BRIDGING THE GAP
RESEARCH and PRACTICALITY
Recent estimates of the supplement market place a number at $7 billion spend on vitamin, mineral, and herbal supplements.
Other than possibly taking a low-dosage multi formula, to compliment an already healthy diet, there is no need to randomly supplement nor contribute to the budgets of supplements and pharmaceutical companies.
Research on individual supplements has been less than promising. In fact, in some large population studies high dosages of individual vitamins have actually increased the risk of heart disease, cancer, and osteoporosis.
While following the nutrient guidelines of a whole foods plant based diet you are assured of eating an excess of the generally recommended ten servings of fruits & vegetables a day. The diet must be one which is low in fat, saturated fat, simple sugars & processed foods while high in vitamins, minerals, phytonutrients, fiber, and complex carbohydrates.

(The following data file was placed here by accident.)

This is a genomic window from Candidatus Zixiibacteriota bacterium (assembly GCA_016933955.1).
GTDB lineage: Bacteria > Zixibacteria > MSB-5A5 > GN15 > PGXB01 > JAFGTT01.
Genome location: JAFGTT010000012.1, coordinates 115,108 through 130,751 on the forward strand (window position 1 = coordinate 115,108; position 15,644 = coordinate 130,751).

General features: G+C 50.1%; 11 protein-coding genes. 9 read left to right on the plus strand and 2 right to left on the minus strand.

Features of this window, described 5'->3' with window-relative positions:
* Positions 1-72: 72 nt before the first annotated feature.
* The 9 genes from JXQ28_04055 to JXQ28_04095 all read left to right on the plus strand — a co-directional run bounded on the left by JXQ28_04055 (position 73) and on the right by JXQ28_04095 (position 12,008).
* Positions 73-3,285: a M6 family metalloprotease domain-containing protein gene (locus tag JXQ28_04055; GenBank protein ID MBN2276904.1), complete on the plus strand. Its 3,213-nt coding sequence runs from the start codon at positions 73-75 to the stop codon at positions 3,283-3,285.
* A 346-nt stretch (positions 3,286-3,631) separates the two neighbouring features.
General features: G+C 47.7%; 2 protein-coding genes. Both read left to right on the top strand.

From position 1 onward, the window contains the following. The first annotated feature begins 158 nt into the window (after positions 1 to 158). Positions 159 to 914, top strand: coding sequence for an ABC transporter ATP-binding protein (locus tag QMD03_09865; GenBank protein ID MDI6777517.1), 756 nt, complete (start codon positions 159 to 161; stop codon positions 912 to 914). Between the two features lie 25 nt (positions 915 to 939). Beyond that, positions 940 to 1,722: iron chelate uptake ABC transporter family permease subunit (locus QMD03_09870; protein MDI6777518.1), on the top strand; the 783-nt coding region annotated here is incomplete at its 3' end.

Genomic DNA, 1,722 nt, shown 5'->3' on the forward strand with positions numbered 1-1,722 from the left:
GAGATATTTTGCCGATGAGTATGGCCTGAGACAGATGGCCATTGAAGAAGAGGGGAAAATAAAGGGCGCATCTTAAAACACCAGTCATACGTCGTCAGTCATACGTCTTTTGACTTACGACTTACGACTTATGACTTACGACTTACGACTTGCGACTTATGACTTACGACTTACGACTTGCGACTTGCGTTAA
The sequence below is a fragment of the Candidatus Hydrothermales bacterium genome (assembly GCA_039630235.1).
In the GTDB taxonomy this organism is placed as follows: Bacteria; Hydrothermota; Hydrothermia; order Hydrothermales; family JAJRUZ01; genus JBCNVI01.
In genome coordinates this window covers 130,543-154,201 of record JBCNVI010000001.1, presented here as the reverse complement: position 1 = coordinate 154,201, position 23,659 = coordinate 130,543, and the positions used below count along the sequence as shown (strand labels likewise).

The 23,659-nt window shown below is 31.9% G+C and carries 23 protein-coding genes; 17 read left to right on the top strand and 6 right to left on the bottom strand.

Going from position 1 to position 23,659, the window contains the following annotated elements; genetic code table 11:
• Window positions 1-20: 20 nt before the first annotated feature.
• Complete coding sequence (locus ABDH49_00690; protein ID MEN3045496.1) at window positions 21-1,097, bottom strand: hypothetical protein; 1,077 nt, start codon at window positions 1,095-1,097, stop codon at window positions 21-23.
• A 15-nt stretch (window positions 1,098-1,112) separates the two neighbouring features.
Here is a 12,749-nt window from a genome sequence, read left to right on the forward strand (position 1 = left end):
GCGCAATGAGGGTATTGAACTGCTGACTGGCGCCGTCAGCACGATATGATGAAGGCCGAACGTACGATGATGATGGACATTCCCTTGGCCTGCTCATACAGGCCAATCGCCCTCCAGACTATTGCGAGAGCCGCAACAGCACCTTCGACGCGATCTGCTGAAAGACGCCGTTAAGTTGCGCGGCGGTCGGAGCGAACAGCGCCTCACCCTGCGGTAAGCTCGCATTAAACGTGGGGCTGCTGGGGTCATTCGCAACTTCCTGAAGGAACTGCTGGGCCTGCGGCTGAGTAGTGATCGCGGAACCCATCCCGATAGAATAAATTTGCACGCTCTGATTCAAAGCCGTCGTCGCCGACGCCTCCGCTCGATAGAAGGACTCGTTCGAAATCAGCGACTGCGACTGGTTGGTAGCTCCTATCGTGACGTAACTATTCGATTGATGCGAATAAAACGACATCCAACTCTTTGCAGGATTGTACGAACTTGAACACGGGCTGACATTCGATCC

A plant based diet provides the vitamins and minerals in their natural sources where, based on scientific studies, they prove to be most valuable. In addition, they provide a multitude of phytonutrients some of which are known and have been isolated and others yet to be isolated and determined.
In fact, one possibility for the exceptional health of the populations who eat high levels of micronutrients in their diet (and not from supplements) may not be the micronutrients themselves but rather the large volume of healthy fruits, grains and vegetables n their diets and the lack of unhealthy foods they take the place of.
Stick with healthy foods with plenty of fruits and vegetables and you can save money from being spent unnecessarily and for supplements with potentially detrimental health effects.
Written by Dr. Sternlicht for www.jeffshealthclub.com on 3.25.06